When I moved back home from teaching abroad in Indonesia, I had no job and very little money. I kept busy, though, and one day found myself admiring a mural on the street. I met a boy there, we started dating, and I told him of my love for the French language. He smiled walking into the room one day carrying a pen and handed it to me.
“What color would you call this,” I asked as I twirled it with both hands.
“Mint, or a pale sage?”
I thought to myself how the only way I could ever describe to people how living in Paris felt was that it was like seeing pastels. I looked at the pen and realized it was “Ladurée green.” There was no other name for it because the sight of the color should always be followed by the elegant excitement of opening a box of the most special macaroons, so perfect that even children know to eat them in slow, appreciative bites.
“Read the writing on the side,” he said.
The inscription on the pen read as follows:
lundi: voir un film
mardi: écouter un disque
mercredi: lire un roman
jeudi: écrire un poème
vendredi: acheter un billet
samedi/dimanche: faire un petit voyage
Monday: watch a film
Tuesday: listen to a record/CD
Wednesday: read a novel
Thursday: write a poem
Friday: buy a ticket
Saturday/Sunday: take a little trip
I laughed. I couldn’t help but laugh. Here I was thinking that every second not finding a job or advancing my career was time wasted. That I was doing nothing. When really, I had been given a gift. And that gift was time to experience la joie de vivre.
La joie de vivre, or “the joy of living,” is a sacred concept that some of you may be familiar with and probably put into your own words. But in French I think you can truly sense its beauty, its legitimacy, and the importance of maintaining it. What’s the point of living if you don’t enjoy it? And enjoyment is born from such small acts or souvenirs that anyone can experience it if only you allow yourself the time.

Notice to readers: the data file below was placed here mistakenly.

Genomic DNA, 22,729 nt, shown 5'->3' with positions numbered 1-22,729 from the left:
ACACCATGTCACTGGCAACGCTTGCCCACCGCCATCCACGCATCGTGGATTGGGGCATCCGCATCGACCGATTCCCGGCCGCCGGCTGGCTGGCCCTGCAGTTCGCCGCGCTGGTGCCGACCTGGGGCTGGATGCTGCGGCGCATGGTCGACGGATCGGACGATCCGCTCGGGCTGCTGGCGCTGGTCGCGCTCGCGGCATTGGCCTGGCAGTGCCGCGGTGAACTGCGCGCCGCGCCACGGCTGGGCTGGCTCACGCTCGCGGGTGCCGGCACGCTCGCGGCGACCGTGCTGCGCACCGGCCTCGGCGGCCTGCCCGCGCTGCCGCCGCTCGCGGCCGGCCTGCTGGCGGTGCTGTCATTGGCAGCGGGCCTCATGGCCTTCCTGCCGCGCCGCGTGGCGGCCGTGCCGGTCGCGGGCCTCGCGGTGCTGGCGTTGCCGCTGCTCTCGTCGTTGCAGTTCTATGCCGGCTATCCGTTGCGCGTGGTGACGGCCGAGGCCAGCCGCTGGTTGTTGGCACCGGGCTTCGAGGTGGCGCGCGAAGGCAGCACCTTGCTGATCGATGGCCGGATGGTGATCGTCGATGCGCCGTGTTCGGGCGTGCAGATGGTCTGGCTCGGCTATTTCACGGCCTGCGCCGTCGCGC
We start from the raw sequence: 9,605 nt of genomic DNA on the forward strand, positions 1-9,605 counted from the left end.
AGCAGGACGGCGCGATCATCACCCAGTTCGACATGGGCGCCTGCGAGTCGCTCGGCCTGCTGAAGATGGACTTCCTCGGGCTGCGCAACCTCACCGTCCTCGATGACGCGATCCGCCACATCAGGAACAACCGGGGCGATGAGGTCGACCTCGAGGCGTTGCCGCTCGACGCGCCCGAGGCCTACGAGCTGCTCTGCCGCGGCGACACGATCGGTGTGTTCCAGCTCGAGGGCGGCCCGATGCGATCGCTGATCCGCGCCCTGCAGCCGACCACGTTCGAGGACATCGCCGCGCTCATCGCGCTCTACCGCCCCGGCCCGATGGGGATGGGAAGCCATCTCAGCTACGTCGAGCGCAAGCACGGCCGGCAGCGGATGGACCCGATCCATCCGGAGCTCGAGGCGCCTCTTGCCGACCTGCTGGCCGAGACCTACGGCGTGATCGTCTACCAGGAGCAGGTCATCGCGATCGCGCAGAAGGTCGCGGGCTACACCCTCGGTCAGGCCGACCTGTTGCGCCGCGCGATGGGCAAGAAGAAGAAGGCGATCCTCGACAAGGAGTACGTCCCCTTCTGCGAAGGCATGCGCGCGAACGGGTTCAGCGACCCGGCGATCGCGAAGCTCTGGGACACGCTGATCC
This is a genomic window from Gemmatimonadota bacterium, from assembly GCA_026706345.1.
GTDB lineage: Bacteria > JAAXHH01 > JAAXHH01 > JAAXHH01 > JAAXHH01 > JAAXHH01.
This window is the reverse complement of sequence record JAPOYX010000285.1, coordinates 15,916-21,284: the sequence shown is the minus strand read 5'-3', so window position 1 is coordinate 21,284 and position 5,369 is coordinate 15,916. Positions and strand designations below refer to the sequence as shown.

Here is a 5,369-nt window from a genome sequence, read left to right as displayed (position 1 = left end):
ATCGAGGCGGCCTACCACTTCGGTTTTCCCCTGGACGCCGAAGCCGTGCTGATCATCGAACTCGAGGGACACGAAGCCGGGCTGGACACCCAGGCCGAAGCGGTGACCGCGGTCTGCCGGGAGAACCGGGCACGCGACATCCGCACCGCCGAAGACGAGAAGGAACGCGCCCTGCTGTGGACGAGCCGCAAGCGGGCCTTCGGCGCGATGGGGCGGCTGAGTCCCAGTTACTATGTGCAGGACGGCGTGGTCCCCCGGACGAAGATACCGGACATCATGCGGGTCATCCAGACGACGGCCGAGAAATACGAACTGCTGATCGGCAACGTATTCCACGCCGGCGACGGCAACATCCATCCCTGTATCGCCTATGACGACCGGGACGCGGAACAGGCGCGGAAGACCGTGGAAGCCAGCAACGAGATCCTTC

Before I found a job, I woke up when I wanted and therefore chose to start my day. And I did all the things the inscription suggests and more. I would peruse an antique furniture shop with no intention of buying anything. I would go for a run while listening to music. I would read The New York Times. Whatever I wanted, I just followed my instincts and whims.
I realized that to many people, it seemed like I had accomplished nothing with my day, and in a way I guess they were right. But it felt like that’s what I was put on this earth to do. It wasn’t “nothing;” it was thinking, feeling, experiencing, sensing, creating, observing, admiring, appreciating, loving. It felt like everything. The day felt like a sentimental duration, complete all on its own.
With what traveling I’ve done, so many different cultural mentalities are rolling around in my head and bouncing off one another. And then this French phrase always comes to mind: la joie de vivre. So inherent, you would think it doesn’t need explanation, yet somehow it can be lost so easily.
Speaking French eventually got me a job, and don’t get me wrong — I’m very grateful to have one because I do need the money and doing “nothing” gets old. Now I work in a corporate office where I process obituaries for Canadian newspapers. (Strange, I know.) I do a count for the number of public death notices that will be available to the people of Montreal the following day. I see the cost of each line meant to signify the effects of a human life. I work late into the evening trying to call families and funeral directors of this French-speaking city, and they all have the same reaction: You cannot call me after 5pm.
My days feel quite different. Each one feels like an X on a calendar. All that matters about it is that it’s over. (This is what the French call “ennui.”) And I wish these people knew that I don’t want to call them on their personal time to talk about death or money. I want to see only pastels. I keep this pen, this “petite trouvaille” given to me as a gift, to remind me of how much joy there is to be had. I clock out for the day and try to find as much of it as I can.
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